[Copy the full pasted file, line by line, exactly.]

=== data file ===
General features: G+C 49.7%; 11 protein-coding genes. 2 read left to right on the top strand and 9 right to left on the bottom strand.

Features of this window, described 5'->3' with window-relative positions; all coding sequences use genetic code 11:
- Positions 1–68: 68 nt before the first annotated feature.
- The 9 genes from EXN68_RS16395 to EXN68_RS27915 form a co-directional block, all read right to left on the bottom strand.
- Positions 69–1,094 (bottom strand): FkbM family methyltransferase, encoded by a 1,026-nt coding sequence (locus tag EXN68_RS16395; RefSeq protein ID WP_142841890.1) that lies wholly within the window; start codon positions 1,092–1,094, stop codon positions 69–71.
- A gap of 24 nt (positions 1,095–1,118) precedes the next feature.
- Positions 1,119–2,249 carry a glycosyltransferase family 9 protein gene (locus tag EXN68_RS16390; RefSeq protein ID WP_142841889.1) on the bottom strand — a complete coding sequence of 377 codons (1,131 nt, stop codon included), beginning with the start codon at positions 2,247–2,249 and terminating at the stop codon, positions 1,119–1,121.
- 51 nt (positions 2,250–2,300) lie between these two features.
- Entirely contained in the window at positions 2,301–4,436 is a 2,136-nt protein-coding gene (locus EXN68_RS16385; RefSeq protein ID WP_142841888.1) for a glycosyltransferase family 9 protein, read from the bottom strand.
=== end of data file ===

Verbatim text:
General features: G+C 49.7%; 11 protein-coding genes. 2 read left to right on the top strand and 9 right to left on the bottom strand.

Features of this window, described 5'->3' with window-relative positions; all coding sequences use genetic code 11:
- Positions 1–68: 68 nt before the first annotated feature.
- The 9 genes from EXN68_RS16395 to EXN68_RS27915 form a co-directional block, all read right to left on the bottom strand.
- Positions 69–1,094 (bottom strand): FkbM family methyltransferase, encoded by a 1,026-nt coding sequence (locus tag EXN68_RS16395; RefSeq protein ID WP_142841890.1) that lies wholly within the window; start codon positions 1,092–1,094, stop codon positions 69–71.
- A gap of 24 nt (positions 1,095–1,118) precedes the next feature.
- Positions 1,119–2,249 carry a glycosyltransferase family 9 protein gene (locus tag EXN68_RS16390; RefSeq protein ID WP_142841889.1) on the bottom strand — a complete coding sequence of 377 codons (1,131 nt, stop codon included), beginning with the start codon at positions 2,247–2,249 and terminating at the stop codon, positions 1,119–1,121.
- 51 nt (positions 2,250–2,300) lie between these two features.
- Entirely contained in the window at positions 2,301–4,436 is a 2,136-nt protein-coding gene (locus EXN68_RS16385; RefSeq protein ID WP_142841888.1) for a glycosyltransferase family 9 protein, read from the bottom strand.